However, the more significant question is why someone has to have “professional qualifications for writing on the subject.” It seems odd that theology is such a difficult topic that only those who have special training should be able to have any opinion on the subject.

I’m a Southern Baptist working on a PhD in Theological Studies. I regularly deal with “bubba theology,” which is generally a painful and draining experience. However, for every blog post, newspaper article, or sermon I encounter that has poorly done theology, I encounter another where someone without the guild certification—an amateur theologian—is doing quite as well as many professional theologians.

In fact, as a Southern Baptist, I am thankful for the many “amateur theologians” that managed to reclaim the denomination’s theology from the so-called professionals during the Conservative Resurgence. It seems, though, that the concern is not as much for Douthat’s qualifications, as for his conservative opinion.

Liberalism and Elitism

There is an assumption by some academics that good theology is liberal theology. Being a conservative myself, I obviously question this truth. However, the feeling is so entrenched that a a pair of California sociologists (they are professionals so we can trust them) argued that it is the liberal theologians and church leaders that will save the planet if only their silly conservative parishioners will cooperate. In their article, “Why Conservative Christians Don’t Believe in Climate Change,” Bernard Zaleha and Andrew Szasz write:

“There is also a longstanding recognition that liberal policy statements from national denominational bodies frequently do not filter down to the individual congregations, which often will not tolerate too much liberalism from their pastors, ministers, and priests. Church conventions and liberal seminaries may be doing an excellent job promulgating the urgency for increased environmental concern; getting congregants to internalize and act on these ideas has so far proved to be a much harder life.”

Liberal theologians would likely never have written this so clearly. However, sociologists writing in the Bulletin of Atomic Scientists are apt to be more frank, and more hopeful that conservative Christians won’t find their article.

There is an assumption native to much of academia that pushing boundaries and formulating innovative doctrines is good theology. Confessing traditional orthodoxy is repressive, repetitive, and thus bad theology. There is a condescension native to the way much liberal theology is done; only the backward are concerned with reconciling the way things have been understood. The amateur, unencumbered by a commitment to such chronological snobbery, is more likely to find resonance with tradition than to seek new territory to make a name for himself.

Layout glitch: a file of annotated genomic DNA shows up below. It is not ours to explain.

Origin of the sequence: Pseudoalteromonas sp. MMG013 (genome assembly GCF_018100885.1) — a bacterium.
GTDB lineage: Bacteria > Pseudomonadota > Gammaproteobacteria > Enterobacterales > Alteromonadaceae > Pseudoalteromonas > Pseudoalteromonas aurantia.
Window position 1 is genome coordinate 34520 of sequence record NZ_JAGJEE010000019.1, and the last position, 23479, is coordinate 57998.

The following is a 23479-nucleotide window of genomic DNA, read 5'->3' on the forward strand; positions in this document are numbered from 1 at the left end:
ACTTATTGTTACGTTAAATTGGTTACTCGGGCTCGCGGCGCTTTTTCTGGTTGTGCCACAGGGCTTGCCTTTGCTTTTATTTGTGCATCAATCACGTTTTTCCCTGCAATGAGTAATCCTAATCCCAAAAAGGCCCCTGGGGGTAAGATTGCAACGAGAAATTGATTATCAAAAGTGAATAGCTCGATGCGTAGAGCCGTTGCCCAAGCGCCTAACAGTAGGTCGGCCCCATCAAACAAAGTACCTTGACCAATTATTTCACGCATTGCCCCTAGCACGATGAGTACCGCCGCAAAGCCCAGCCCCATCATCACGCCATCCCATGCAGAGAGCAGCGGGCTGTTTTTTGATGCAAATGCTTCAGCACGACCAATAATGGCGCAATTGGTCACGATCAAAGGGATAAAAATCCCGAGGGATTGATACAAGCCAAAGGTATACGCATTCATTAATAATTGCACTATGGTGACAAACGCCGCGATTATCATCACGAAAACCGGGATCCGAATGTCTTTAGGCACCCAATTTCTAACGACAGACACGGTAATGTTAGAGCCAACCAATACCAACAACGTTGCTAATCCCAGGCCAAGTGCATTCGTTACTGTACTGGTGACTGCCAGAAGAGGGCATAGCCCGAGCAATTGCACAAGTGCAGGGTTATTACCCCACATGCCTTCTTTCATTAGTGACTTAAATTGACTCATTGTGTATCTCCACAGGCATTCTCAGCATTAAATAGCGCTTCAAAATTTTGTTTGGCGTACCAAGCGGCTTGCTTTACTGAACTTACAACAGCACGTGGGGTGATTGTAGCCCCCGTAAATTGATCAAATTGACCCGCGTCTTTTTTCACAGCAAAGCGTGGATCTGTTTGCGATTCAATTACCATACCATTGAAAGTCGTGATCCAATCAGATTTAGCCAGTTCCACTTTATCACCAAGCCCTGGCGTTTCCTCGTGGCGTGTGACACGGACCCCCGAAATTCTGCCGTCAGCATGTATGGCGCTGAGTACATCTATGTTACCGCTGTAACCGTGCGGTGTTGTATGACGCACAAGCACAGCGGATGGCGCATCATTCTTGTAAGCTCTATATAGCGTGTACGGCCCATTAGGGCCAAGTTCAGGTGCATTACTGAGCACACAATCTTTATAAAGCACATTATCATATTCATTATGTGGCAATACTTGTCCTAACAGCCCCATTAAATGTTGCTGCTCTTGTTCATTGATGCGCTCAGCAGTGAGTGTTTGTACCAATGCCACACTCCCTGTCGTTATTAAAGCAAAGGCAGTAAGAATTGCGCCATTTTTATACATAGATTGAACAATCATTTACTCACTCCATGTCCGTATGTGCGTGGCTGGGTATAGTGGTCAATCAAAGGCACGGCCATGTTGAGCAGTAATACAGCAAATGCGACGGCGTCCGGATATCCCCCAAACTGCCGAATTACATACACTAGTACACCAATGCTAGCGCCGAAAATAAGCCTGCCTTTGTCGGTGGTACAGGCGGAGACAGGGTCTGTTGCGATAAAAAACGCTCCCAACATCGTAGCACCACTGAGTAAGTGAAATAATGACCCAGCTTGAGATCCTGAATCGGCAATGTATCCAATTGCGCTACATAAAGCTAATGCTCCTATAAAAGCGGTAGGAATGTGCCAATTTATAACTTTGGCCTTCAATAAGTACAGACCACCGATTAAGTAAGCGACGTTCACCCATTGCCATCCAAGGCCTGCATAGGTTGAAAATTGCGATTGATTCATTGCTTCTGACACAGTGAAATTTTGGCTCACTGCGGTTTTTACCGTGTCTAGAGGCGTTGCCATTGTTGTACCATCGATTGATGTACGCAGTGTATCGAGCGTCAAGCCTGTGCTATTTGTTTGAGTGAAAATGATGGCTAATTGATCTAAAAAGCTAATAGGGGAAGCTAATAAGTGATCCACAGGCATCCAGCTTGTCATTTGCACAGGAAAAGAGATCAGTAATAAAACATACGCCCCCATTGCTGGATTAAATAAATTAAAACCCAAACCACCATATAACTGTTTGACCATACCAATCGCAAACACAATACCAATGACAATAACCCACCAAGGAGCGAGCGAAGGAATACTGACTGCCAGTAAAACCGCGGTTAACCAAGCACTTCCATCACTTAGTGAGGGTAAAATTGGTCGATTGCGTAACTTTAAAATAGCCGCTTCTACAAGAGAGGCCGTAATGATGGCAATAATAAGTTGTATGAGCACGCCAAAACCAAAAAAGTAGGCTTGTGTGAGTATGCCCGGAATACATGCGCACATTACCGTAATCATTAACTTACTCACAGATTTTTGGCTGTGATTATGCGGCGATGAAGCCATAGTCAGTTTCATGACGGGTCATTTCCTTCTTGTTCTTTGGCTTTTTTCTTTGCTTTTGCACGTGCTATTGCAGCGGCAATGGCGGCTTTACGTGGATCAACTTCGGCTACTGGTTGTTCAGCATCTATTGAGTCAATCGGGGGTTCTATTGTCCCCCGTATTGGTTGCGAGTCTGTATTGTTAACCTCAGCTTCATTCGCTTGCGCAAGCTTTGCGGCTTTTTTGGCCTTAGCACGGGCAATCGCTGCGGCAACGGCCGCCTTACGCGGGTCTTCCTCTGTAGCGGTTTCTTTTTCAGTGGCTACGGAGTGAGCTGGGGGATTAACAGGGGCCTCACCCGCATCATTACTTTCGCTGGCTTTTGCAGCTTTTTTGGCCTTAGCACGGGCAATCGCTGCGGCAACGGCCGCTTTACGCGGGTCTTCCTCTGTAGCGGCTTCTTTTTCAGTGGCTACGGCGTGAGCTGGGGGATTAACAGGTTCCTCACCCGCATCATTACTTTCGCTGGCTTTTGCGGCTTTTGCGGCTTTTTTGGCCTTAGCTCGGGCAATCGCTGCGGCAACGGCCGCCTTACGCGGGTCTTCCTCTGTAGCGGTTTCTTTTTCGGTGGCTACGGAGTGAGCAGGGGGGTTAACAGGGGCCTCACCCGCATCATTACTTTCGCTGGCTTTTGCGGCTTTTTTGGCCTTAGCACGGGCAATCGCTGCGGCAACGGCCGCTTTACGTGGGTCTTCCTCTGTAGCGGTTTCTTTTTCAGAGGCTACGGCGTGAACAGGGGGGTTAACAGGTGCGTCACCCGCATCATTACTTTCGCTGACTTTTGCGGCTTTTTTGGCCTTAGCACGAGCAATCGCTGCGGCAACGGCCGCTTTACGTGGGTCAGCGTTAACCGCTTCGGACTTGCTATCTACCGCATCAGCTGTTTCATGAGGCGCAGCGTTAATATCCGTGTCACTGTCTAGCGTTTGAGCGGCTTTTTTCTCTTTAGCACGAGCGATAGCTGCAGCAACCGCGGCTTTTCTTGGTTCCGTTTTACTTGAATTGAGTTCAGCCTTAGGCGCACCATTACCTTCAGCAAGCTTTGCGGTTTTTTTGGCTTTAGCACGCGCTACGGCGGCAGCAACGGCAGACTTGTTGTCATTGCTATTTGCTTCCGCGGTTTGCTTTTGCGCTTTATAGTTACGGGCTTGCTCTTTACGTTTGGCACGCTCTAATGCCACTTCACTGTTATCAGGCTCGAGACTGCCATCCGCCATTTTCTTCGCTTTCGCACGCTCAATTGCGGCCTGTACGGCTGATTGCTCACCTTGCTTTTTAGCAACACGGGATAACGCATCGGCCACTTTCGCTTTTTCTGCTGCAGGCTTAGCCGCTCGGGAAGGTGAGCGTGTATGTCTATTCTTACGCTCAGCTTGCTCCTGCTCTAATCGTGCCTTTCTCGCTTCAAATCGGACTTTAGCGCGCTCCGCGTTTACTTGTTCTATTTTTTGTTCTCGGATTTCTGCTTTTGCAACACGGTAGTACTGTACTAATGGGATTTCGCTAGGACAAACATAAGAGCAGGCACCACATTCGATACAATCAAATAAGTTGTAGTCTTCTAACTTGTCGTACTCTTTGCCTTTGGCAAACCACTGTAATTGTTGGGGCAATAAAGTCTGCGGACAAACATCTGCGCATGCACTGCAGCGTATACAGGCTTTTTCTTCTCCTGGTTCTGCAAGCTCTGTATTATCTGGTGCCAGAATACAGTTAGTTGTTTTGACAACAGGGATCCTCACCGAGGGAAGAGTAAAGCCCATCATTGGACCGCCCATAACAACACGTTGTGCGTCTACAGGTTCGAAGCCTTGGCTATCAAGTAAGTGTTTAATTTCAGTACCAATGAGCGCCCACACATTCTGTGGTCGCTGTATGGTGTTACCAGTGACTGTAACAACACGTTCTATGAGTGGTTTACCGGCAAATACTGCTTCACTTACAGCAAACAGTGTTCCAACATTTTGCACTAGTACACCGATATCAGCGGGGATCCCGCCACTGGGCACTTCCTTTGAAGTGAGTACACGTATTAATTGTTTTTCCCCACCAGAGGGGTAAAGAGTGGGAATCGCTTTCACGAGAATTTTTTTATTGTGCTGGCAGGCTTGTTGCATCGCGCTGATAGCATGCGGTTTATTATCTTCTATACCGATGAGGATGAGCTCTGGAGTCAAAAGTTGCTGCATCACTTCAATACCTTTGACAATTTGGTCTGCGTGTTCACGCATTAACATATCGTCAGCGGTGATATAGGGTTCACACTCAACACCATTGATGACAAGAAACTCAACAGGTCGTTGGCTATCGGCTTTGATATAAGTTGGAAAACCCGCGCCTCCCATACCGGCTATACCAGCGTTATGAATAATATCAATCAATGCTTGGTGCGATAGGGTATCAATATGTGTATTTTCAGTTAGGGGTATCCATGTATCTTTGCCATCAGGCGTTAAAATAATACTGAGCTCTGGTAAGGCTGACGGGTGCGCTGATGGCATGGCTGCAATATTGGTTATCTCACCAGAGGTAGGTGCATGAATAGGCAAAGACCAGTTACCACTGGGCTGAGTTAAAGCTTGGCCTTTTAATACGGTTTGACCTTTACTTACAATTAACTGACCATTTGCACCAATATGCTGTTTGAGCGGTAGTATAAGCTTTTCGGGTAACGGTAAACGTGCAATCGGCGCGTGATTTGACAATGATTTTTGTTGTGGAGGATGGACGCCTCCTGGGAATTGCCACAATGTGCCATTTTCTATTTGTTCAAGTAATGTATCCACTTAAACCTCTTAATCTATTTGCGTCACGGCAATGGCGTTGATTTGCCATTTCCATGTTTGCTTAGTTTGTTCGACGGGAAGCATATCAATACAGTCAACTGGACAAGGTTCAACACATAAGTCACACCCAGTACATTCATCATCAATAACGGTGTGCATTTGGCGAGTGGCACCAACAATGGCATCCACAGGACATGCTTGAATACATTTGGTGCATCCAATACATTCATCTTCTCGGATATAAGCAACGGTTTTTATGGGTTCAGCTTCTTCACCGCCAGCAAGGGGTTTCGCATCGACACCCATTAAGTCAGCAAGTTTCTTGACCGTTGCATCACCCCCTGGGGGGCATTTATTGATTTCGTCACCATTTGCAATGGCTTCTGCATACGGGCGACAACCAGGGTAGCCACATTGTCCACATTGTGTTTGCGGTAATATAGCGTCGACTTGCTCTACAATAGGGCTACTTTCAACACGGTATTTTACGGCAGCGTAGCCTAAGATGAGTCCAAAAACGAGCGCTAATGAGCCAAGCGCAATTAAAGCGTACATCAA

Rather than admitting their bias against tradition, which is nearly sacrosanct among some Roman Catholics, these professional theologians just called on the amateur to shut up because he isn’t an expert.

It may well be that he is not an expert, but their letter to the editor failed to show why Douthat’s comments were inadequate. They simply assert that he is unsuited for the field and should keep his comments to things about which he has been properly trained. To my conservative mind, that seems a bit pretentious.

The Importance of Amateur Theology

In reality, the amateur is not entirely unsuited to discuss the merits of changing Roman Catholic doctrine or practice. He likely has not read as much on the topic. He also probably has less professional capital involved in his pet theory or theological innovation being the newly approved version. However, as an amateur theologian or, as some might call him, a layman, Douthat is well positioned to know what has been taught and recognize that this new thing is something quite different. It doesn’t matter how many supporting sources can be cited, he recognizes the thing for what it is.

Laypeople doing theology is not a problem to be confronted in the church, but an indication of the strength of the church. When theology is driven from above, by an elite class of scholars, it has a tendency to miss the most significant practical needs of the world around. When theology is done within the pew in addition to in the ivory tower, it an indication of vitality and intellectual activity.

The church needs to have professional theologians who are doing work, engaging important critical issues, and debating fine points of theological nuance. This is essential if the integrity of confessions of faith is to be maintained against the tide of change or, perhaps, revised in expression (not content) in response to cultural change.

At the same time, the church needs to have intelligent people, who may lack the credentials or full training, to stand and shout “stop” when the scholarly guild gets out of hand. Douthat provides that for the Roman Catholic church, just as others provide it for other denominations.

Douthat may be right or wrong, I’ll leave that for the reader to decide. However, his position as a layperson critiquing the professional theologians is essential to keep them honest.